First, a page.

We can see already that there are standard features borrowed from earlier Bond films, and, as suggested in the third reading above, deliberately refer to them, in a spirit of 'intertextuality' and 'creativity', introduced by the production team to add to the pleasures of the experience to viewers, to offer reassuring formulae in order to reduce anxiety, especially in things like the torture sequence (nasty for males in particular, the classic argument goes).  There are many examples apart from the ones above, including the curious jackets worn by the senior bad guys, which have featured no lapels since Dr. No.  The clinic where Bond meets Swann looks very much like the one in On Her Majesty's Secret Service. I'd like to think there is a bit of intertextuality aimed at the literary bourgeoisie too, in naming the heroine Madeleine  (geddit?)  Swann, like Proust's character: she too has to recapture childhood memories in the old location of her family holidays.  I think it is also possible that the scenes were selected by audience panels, which might explain the absence of the Widow Sciarra in favour of the younger Swann,and the strange way the film refuses to end but runs more action sequences. The equally mysterious early disappearance of the Teri Hatcher character in Tomorrow Never Dies was explained by disagreements with the director (before or after was never clear).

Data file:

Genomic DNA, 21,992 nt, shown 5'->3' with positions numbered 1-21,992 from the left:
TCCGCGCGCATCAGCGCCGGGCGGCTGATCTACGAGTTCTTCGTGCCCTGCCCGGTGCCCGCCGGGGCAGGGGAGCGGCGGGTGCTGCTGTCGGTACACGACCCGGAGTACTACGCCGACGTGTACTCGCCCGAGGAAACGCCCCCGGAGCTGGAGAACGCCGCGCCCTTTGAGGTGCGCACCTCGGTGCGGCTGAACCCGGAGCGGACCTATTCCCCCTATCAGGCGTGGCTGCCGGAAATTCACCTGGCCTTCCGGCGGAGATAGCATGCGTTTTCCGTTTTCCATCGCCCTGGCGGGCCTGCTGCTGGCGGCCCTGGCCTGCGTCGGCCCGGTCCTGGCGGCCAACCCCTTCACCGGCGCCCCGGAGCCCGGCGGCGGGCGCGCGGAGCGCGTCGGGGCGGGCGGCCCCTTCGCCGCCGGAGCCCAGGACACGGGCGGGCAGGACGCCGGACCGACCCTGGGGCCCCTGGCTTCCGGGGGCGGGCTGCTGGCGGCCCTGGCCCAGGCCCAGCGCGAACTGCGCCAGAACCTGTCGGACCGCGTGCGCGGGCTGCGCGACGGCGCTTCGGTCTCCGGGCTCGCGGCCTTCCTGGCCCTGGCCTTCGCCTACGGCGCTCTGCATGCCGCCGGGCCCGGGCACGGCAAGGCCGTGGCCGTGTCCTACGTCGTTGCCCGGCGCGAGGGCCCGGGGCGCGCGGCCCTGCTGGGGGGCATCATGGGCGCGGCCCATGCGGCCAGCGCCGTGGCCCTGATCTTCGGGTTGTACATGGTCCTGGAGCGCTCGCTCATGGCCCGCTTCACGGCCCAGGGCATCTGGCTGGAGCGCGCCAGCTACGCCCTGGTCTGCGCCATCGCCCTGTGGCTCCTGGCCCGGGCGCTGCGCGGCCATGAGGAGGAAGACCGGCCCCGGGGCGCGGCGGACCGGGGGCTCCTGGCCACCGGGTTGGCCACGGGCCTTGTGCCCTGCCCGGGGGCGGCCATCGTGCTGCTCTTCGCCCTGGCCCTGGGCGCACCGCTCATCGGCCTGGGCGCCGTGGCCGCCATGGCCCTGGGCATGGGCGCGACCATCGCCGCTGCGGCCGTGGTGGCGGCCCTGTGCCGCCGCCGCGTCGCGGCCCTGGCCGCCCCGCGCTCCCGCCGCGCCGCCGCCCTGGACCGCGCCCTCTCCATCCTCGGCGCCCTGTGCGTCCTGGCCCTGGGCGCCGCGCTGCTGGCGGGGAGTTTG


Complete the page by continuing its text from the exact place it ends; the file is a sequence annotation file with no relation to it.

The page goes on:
I think it might even be possible to continue my suspicion of a certain note of exhaustion with films like this that have to start from scratch and cannot depend on  a Fleming novel.  This one, like Skyfall, played  with chronology, filling in the back story of some of the characters, including Bond himself.  Spectre takes the extraordinary step of changing the chronology quite drastically by focusing upon how Spectre emerged in the first place, and how Blofeld came to run it.  Bond fans know that Spectre actually appeared first in Thunderball in 1965, and Blofeld in 1967.  The Blofeld in Spectre has both the iconic/cliched white cat and the same facial disfigurement as the Blofeld in You Only Live Twice (played by Donald Pleasance). The only attempt to cover this strange chronological leap is when the leading Bond female announces that she is surprised that Bond has never heard of Spectre -- so are we, lady!.  At least the 2015 Spectre is not a jokey acronym!  I am also puzzled by an offhand statement made by M at the end of the film, where he announces he is 'Mallory, 006' in order to get past security. 006 was the rogue agent in Goldeneye, so we might be set up for another chronological twist in the next Bond film.